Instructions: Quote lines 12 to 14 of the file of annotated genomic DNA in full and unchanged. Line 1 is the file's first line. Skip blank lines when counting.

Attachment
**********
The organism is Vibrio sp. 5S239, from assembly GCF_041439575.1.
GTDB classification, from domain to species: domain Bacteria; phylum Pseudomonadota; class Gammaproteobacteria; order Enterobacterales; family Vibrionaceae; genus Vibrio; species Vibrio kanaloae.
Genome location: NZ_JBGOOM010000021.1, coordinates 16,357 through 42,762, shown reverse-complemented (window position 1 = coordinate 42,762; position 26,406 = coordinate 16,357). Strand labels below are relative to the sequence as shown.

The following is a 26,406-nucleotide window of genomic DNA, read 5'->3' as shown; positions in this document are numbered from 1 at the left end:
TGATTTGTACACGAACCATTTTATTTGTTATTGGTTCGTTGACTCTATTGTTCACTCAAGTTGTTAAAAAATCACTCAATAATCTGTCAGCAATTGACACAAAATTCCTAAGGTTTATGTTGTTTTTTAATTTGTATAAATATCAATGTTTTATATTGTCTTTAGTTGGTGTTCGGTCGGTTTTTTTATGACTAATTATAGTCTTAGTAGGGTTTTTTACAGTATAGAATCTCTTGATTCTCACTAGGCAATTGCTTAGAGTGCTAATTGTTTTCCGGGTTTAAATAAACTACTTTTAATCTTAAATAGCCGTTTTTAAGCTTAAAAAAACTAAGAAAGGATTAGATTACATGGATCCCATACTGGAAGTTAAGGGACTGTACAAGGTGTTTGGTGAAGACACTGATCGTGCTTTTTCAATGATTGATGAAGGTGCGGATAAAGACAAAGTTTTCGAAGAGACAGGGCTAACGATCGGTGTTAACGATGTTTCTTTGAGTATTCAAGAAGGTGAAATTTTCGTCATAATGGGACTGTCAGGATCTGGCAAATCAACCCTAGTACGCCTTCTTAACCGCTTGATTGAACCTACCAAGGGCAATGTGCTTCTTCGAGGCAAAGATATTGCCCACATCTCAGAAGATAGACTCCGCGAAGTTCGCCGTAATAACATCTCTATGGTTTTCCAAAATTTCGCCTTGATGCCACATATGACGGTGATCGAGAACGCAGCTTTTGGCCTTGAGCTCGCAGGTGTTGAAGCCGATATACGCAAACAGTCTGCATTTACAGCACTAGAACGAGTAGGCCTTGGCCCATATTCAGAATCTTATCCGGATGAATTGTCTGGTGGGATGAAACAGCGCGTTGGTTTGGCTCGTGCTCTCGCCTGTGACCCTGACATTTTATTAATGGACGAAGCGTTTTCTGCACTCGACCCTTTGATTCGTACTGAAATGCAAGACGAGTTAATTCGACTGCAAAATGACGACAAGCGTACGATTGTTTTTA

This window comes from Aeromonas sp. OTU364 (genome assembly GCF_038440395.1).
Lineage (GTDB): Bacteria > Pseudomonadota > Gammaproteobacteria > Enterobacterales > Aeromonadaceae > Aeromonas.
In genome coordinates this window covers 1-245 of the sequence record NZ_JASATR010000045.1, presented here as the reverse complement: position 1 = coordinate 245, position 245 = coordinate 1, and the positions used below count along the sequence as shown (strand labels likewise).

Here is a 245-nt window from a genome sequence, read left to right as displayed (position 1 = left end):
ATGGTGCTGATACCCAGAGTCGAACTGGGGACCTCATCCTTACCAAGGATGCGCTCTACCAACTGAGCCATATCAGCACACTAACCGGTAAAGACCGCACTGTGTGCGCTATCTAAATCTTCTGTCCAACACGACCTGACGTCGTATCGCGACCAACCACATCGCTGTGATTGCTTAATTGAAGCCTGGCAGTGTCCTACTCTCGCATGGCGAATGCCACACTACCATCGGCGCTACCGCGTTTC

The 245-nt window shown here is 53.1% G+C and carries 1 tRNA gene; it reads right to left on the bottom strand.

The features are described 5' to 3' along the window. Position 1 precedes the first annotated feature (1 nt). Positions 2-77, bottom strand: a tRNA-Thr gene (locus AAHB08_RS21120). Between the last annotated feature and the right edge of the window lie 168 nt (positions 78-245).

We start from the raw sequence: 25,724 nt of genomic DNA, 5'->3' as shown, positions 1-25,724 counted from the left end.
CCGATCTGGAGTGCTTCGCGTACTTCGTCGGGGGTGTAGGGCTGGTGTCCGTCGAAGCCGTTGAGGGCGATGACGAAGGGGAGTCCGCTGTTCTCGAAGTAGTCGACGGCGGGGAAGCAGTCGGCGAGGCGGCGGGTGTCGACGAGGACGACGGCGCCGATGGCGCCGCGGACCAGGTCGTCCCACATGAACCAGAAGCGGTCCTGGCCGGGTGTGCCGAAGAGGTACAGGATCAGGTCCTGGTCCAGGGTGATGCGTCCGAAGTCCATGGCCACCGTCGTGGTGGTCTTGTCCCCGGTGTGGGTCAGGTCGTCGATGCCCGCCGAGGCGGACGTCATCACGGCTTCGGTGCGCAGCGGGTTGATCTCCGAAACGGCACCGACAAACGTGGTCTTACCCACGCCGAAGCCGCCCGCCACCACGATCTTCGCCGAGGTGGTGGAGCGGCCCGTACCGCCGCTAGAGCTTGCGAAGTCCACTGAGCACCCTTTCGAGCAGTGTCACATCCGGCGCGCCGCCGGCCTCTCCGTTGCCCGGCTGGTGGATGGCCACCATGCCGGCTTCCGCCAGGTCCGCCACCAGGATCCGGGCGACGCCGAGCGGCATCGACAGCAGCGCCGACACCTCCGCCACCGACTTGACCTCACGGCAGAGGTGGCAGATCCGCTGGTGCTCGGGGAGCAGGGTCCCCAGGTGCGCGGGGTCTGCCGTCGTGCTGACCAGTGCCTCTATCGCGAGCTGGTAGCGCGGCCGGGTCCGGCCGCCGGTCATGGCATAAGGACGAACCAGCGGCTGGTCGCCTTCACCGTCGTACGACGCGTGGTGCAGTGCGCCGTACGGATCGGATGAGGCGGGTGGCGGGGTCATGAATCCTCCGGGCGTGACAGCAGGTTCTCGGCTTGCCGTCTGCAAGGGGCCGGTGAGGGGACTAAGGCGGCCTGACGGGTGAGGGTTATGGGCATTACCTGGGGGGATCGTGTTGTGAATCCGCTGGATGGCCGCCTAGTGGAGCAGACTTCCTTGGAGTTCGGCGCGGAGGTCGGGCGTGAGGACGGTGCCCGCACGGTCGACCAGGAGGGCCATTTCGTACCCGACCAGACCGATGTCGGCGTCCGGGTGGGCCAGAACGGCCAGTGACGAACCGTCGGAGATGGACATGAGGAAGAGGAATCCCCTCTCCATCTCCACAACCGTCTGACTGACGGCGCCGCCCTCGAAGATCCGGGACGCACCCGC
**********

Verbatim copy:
The features are described 5' to 3' along the window. Position 1 precedes the first annotated feature (1 nt). Positions 2-77, bottom strand: a tRNA-Thr gene (locus AAHB08_RS21120). Between the last annotated feature and the right edge of the window lie 168 nt (positions 78-245).

We start from the raw sequence: 25,724 nt of genomic DNA, 5'->3' as shown, positions 1-25,724 counted from the left end.
CCGATCTGGAGTGCTTCGCGTACTTCGTCGGGGGTGTAGGGCTGGTGTCCGTCGAAGCCGTTGAGGGCGATGACGAAGGGGAGTCCGCTGTTCTCGAAGTAGTCGACGGCGGGGAAGCAGTCGGCGAGGCGGCGGGTGTCGACGAGGACGACGGCGCCGATGGCGCCGCGGACCAGGTCGTCCCACATGAACCAGAAGCGGTCCTGGCCGGGTGTGCCGAAGAGGTACAGGATCAGGTCCTGGTCCAGGGTGATGCGTCCGAAGTCCATGGCCACCGTCGTGGTGGTCTTGTCCCCGGTGTGGGTCAGGTCGTCGATGCCCGCCGAGGCGGACGTCATCACGGCTTCGGTGCGCAGCGGGTTGATCTCCGAAACGGCACCGACAAACGTGGTCTTACCCACGCCGAAGCCGCCCGCCACCACGATCTTCGCCGAGGTGGTGGAGCGGCCCGTACCGCCGCTAGAGCTTGCGAAGTCCACTGAGCACCCTTTCGAGCAGTGTCACATCCGGCGCGCCGCCGGCCTCTCCGTTGCCCGGCTGGTGGATGGCCACCATGCCGGCTTCCGCCAGGTCCGCCACCAGGATCCGGGCGACGCCGAGCGGCATCGACAGCAGCGCCGACACCTCCGCCACCGACTTGACCTCACGGCAGAGGTGGCAGATCCGCTGGTGCTCGGGGAGCAGGGTCCCCAGGTGCGCGGGGTCTGCCGTCGTGCTGACCAGTGCCTCTATCGCGAGCTGGTAGCGCGGCCGGGTCCGGCCGCCGGTCATGGCATAAGGACGAACCAGCGGCTGGTCGCCTTCACCGTCGTACGACGCGTGGTGCAGTGCGCCGTACGGATCGGATGAGGCGGGTGGCGGGGTCATGAATCCTCCGGGCGTGACAGCAGGTTCTCGGCTTGCCGTCTGCAAGGGGCCGGTGAGGGGACTAAGGCGGCCTGACGGGTGAGGGTTATGGGCATTACCTGGGGGGATCGTGTTGTGAATCCGCTGGATGGCCGCCTAGTGGAGCAGACTTCCTTGGAGTTCGGCGCGGAGGTCGGGCGTGAGGACGGTGCCCGCACGGTCGACCAGGAGGGCCATTTCGTACCCGACCAGACCGATGTCGGCGTCCGGGTGGGCCAGAACGGCCAGTGACGAACCGTCGGAGATGGACATGAGGAAGAGGAATCCCCTCTCCATCTCCACAACCGTCTGACTGACGGCGCCGCCCTCGAAGATCCGGGACGCACCCGC